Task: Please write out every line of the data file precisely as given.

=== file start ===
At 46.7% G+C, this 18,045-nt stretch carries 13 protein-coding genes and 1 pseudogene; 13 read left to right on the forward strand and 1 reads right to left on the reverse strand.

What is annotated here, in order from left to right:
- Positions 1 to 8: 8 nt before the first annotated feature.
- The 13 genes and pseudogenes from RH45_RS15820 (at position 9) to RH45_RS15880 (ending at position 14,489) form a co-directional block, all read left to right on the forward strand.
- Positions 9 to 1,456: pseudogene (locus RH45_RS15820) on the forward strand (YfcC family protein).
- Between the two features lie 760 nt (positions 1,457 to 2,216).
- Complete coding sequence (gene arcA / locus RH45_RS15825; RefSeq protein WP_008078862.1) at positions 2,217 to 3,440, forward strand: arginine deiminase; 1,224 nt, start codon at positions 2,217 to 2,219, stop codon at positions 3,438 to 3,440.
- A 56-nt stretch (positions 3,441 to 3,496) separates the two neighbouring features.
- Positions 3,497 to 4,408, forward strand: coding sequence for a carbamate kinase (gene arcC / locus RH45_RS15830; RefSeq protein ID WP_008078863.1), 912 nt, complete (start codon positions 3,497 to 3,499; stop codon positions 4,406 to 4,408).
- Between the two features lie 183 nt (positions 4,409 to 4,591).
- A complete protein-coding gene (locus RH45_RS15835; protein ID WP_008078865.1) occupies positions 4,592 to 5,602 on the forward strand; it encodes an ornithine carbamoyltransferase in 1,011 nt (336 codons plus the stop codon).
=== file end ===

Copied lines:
At 46.7% G+C, this 18,045-nt stretch carries 13 protein-coding genes and 1 pseudogene; 13 read left to right on the forward strand and 1 reads right to left on the reverse strand.

What is annotated here, in order from left to right:
- Positions 1 to 8: 8 nt before the first annotated feature.
- The 13 genes and pseudogenes from RH45_RS15820 (at position 9) to RH45_RS15880 (ending at position 14,489) form a co-directional block, all read left to right on the forward strand.
- Positions 9 to 1,456: pseudogene (locus RH45_RS15820) on the forward strand (YfcC family protein).
- Between the two features lie 760 nt (positions 1,457 to 2,216).
- Complete coding sequence (gene arcA / locus RH45_RS15825; RefSeq protein WP_008078862.1) at positions 2,217 to 3,440, forward strand: arginine deiminase; 1,224 nt, start codon at positions 2,217 to 2,219, stop codon at positions 3,438 to 3,440.
- A 56-nt stretch (positions 3,441 to 3,496) separates the two neighbouring features.
- Positions 3,497 to 4,408, forward strand: coding sequence for a carbamate kinase (gene arcC / locus RH45_RS15830; RefSeq protein ID WP_008078863.1), 912 nt, complete (start codon positions 3,497 to 3,499; stop codon positions 4,406 to 4,408).
- Between the two features lie 183 nt (positions 4,409 to 4,591).
- A complete protein-coding gene (locus RH45_RS15835; protein ID WP_008078865.1) occupies positions 4,592 to 5,602 on the forward strand; it encodes an ornithine carbamoyltransferase in 1,011 nt (336 codons plus the stop codon).